Graduation Semester and Year




Document Type


Degree Name

Master of Science in Biomedical Engineering



First Advisor

Truong Kytai Nguyen


To develop a smart drug delivery system for restenosis and wound healing applications, we investigated photopolymerizable composite nanoparticle hydrogels which can release the drug in a temperature-responsive manner. Our novel system consisting of thermoresponsive poly(N-isopropylacrylamide-co-acrylamide) (PNIPA-AAm) nanoparticles and poly(ethylene glycol) diacrylate (PEGDA) as photo cross-linker can be formed in situ in presence of ultraviolet (UV) light and Irgacure 2959 photoinitiator (PI). The main aims of this project were to investigate the system cytotoxicity and optimize drug release characteristics by performing biocompatibility and factorial analysis studies, respectively. We evaluated the cell survival of human vascular smooth muscle cells and NIH/3T3 fibroblasts upon exposure to UV light and photoinitiator concentrations. At conditions required for photopolymerization of our composite system (UV=5 minutes, PI=0.015% w/v), the cell survival for both cell types was not significantly decreased. Addition of an anti-oxidant reagent, ascorbic acid, to hydrogel precursor solution further improved cell survival at higher PI concentrations, but increased the gelation times. Additionally, we performed a factorial analysis to evaluate the effects of PEGDA concentration (10% and 15% w/v) and molecular weight (3.4 KDa and 8 KDa) as well as PNIPA-AAm nanoparticle concentration (2% and 4% w/v) on the hydrogel gelation times, drug release profiles and swelling ratios. Our studies showed PNIPA-AAm nanoparticle concentration was the most important factor affecting the drug release at 40oC and thermoresponsiveness of the system. Additionally, PEGDA concentration affected gelation times while PEGDA molecular weight governed the swelling ratio. These findings have improved our understanding of the composite systems and will help in tailoring future systems with desired characteristics.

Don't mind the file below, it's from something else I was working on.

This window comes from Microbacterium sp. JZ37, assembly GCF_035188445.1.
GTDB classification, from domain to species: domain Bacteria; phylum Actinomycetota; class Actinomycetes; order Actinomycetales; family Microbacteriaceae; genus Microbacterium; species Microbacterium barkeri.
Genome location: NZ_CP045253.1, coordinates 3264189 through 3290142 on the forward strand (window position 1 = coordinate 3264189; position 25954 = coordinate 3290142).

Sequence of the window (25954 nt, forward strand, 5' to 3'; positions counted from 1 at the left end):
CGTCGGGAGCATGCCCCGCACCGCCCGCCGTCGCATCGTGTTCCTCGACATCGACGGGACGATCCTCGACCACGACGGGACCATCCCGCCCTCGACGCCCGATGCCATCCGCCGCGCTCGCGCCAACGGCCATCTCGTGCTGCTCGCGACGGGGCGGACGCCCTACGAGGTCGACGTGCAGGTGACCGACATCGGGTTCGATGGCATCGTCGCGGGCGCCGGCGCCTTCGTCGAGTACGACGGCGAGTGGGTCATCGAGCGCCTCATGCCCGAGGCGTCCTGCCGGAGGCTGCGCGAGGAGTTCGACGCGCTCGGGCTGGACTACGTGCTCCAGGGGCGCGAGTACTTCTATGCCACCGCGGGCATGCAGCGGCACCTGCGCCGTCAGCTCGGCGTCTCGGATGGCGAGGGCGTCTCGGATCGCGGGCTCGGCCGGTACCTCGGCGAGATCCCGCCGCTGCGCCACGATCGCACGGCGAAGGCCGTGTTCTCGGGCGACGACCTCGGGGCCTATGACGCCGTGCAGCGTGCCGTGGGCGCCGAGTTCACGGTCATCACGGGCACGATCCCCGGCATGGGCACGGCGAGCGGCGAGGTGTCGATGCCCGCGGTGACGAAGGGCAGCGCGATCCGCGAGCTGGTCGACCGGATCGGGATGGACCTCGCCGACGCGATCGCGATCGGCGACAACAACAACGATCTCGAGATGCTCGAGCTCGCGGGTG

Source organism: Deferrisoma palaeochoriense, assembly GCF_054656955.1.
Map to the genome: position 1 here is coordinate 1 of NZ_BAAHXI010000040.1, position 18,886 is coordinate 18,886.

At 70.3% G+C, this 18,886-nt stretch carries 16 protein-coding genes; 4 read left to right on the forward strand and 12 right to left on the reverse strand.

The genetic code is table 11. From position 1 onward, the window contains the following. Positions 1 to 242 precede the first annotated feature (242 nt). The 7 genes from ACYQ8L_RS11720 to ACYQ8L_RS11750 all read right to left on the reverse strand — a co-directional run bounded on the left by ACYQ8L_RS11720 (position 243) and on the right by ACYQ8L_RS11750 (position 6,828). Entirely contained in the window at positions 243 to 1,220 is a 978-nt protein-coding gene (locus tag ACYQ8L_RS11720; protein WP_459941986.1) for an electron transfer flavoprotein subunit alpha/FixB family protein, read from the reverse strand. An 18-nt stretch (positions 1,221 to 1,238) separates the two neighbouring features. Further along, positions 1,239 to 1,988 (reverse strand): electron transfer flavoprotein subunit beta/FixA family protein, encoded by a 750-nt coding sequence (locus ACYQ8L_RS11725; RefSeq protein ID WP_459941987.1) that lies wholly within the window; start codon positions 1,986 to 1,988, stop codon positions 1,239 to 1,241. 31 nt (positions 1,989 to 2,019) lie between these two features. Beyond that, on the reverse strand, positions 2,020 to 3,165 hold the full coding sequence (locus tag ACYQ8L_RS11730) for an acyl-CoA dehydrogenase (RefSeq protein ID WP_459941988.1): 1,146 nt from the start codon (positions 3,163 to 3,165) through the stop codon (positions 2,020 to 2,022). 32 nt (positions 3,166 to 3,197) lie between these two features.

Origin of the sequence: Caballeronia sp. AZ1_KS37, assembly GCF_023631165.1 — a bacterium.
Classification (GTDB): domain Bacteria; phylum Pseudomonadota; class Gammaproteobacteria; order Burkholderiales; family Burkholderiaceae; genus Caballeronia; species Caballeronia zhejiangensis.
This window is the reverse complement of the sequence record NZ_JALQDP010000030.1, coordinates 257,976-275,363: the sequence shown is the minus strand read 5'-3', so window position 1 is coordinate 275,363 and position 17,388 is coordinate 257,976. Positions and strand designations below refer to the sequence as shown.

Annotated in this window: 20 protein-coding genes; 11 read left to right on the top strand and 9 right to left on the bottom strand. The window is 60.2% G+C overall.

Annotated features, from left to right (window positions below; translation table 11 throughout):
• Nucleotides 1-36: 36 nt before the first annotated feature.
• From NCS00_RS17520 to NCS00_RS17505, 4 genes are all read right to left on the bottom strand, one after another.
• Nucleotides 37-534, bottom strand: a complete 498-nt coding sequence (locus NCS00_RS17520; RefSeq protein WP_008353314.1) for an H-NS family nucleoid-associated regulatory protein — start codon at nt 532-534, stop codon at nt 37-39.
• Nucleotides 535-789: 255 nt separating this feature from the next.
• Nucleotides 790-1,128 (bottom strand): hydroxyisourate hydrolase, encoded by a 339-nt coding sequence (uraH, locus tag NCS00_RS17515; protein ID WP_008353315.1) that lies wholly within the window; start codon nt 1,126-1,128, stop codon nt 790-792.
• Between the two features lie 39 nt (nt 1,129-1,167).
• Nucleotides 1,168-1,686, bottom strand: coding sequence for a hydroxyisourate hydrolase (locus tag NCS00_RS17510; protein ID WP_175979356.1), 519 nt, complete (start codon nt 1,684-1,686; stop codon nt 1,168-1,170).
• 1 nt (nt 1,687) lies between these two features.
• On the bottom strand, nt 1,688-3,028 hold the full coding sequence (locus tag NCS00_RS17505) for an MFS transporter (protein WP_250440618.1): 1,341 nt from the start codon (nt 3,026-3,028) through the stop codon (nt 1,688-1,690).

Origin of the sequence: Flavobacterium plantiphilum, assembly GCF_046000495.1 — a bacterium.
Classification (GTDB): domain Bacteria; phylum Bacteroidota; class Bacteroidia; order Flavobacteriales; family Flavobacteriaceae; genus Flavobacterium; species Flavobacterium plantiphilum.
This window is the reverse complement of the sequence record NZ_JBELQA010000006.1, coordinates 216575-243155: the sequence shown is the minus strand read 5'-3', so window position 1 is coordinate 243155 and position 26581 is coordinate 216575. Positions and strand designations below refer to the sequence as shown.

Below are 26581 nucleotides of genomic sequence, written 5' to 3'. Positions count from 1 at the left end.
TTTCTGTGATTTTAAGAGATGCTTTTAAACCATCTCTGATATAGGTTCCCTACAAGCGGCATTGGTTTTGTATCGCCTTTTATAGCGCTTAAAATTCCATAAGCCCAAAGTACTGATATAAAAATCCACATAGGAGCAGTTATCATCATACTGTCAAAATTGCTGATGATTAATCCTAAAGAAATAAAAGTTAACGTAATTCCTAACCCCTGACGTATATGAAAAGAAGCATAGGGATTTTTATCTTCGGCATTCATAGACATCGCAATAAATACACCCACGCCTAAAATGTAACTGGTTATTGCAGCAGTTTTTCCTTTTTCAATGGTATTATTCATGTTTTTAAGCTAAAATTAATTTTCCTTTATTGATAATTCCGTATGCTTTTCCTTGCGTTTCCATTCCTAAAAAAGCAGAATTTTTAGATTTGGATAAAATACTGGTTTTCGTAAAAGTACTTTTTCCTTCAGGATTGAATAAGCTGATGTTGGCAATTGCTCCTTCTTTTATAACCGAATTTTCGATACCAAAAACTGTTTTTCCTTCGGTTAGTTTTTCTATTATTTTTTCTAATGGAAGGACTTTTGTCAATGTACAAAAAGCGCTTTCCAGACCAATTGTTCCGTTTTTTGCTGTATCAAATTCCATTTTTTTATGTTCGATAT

Biomedical Engineering and Bioengineering | Engineering


Degree granted by The University of Texas at Arlington